Last week, as election campaigning kicked off, the Bank of England’s Monetary Policy Committee (MPC) met to decide whether to change Bank Rate – our name for the official base rate.
The November meeting also gave the MPC an opportunity to update its forecast for economic growth and inflation to reflect the details of the Withdrawal Agreement and Political Declaration agreed with the EU.
The latest forecast shows growth picking up over the next few years, to a little over 2% by the end of 2022, as some of the Brexit uncertainties that have been facing businesses and households begin to diminish.
I know from speaking to businesses around Central Southern England over recent months, a fall in uncertainty would certainly be welcome.
The MPC also expects economic activity in the rest of the world, which has been weighed down by trade tensions, to stabilise – and hopefully begin to add to that momentum.
As spending in the economy rises, that in turn will put upward pressure on prices and help inflation – the target given to us by Parliament – to hit the 2% target.
Based on those forecasts, a modest tightening of monetary policy (higher interest rates) might be needed to keep inflation from overshooting the target, although the MPC emphasised that any such tightening would be at a gradual pace and to a limited extent.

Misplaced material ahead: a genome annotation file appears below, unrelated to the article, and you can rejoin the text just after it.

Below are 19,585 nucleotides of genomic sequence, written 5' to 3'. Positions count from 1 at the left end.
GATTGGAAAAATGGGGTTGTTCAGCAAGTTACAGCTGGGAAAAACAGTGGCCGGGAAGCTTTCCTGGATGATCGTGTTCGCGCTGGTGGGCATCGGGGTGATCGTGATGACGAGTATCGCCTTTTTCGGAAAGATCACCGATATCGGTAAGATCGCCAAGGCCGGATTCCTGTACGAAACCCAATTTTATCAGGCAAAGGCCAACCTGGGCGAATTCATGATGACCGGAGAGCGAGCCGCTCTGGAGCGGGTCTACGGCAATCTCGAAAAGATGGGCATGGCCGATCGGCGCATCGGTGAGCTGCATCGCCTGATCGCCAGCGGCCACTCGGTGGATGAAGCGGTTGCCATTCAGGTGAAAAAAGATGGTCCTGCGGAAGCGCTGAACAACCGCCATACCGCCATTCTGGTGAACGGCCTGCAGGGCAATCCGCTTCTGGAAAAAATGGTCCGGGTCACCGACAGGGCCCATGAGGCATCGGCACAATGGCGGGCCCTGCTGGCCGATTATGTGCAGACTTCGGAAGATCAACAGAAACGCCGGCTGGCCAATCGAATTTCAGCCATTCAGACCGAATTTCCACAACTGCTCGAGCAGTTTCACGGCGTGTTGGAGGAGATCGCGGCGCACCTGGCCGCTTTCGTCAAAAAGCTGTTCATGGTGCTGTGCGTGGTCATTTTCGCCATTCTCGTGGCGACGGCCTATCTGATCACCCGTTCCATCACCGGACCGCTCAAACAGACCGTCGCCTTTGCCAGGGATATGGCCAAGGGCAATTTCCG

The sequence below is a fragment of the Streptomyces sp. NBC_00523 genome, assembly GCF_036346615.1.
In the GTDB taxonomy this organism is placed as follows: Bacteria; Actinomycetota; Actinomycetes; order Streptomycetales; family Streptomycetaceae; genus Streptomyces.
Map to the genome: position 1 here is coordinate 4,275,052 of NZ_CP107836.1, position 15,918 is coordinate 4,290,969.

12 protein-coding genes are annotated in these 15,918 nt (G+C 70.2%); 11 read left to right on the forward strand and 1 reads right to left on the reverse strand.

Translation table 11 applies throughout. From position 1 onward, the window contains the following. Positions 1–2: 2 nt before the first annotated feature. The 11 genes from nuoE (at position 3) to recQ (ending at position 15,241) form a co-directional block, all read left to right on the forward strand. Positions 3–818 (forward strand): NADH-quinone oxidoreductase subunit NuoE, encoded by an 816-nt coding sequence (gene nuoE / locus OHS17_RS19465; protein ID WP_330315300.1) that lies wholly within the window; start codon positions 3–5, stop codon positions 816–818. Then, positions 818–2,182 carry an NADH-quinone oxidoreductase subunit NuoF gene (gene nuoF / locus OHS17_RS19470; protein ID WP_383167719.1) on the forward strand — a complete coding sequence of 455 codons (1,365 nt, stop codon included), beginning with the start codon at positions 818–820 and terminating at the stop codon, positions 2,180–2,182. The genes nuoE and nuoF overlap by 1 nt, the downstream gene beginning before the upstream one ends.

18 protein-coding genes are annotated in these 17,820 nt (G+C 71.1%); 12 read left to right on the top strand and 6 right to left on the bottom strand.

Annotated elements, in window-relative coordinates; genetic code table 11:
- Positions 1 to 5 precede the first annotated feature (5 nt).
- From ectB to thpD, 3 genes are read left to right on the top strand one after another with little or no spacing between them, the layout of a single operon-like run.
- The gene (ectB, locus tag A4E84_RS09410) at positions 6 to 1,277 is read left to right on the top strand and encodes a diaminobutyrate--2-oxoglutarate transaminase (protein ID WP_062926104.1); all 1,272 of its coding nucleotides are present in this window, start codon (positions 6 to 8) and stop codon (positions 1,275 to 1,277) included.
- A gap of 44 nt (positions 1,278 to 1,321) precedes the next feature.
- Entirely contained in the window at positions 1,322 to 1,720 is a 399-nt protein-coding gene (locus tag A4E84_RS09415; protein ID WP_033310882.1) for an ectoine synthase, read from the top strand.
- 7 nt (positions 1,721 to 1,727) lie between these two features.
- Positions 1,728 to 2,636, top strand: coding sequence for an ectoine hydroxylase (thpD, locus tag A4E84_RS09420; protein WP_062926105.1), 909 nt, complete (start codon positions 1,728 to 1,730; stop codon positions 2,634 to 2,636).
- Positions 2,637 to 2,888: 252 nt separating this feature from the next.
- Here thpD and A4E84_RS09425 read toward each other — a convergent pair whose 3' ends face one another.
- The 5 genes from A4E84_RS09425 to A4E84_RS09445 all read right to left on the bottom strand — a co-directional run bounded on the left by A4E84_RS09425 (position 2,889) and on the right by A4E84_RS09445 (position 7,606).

For the time being, the MPC judged that it was appropriate to keep Bank Rate on hold at 0.75%.
The Committee also noted that there were risks around its forecasts: growth in the rest of the world might not stabilise and recover; and Brexit uncertainty might not fall as expected.
In that case, monetary policy may need to be more supportive, to reinforce the expected recovery in the economy and make sure that inflation meets the target.
The MPC will continue to monitor the economy closely, to gauge which of those outcomes is unfolding.
Helped by our business contacts in Central Southern England and the rest of the UK, the Bank’s Agents will ensure the MPC has the information it needs to make its decisions – and ultimately maintain low and stable inflation.
Low and stable inflation is important because it helps households and businesses plan their saving and spending decisions.
At its simplest, it means maintaining the value of the money in people’s pockets.
From 20 February next year, that money will include a new polymer £20 note featuring the artist JMW Turner.
Turner was chosen by the Governor out of 590 eligible individuals nominated by almost 30,000 members of the public.
Polymer notes last longer than paper notes and stay in better condition from day to day.
The Turner £20 will join the Churchill £5 and the Austen £10. A new polymer £50 note, featuring Alan Turing, will follow in 2021.
The paper £20 will be gradually withdrawn from circulation, and the public will be given six months’ notice of its legal-tender status ending.
Andrew Holder, Agent for Central Southern England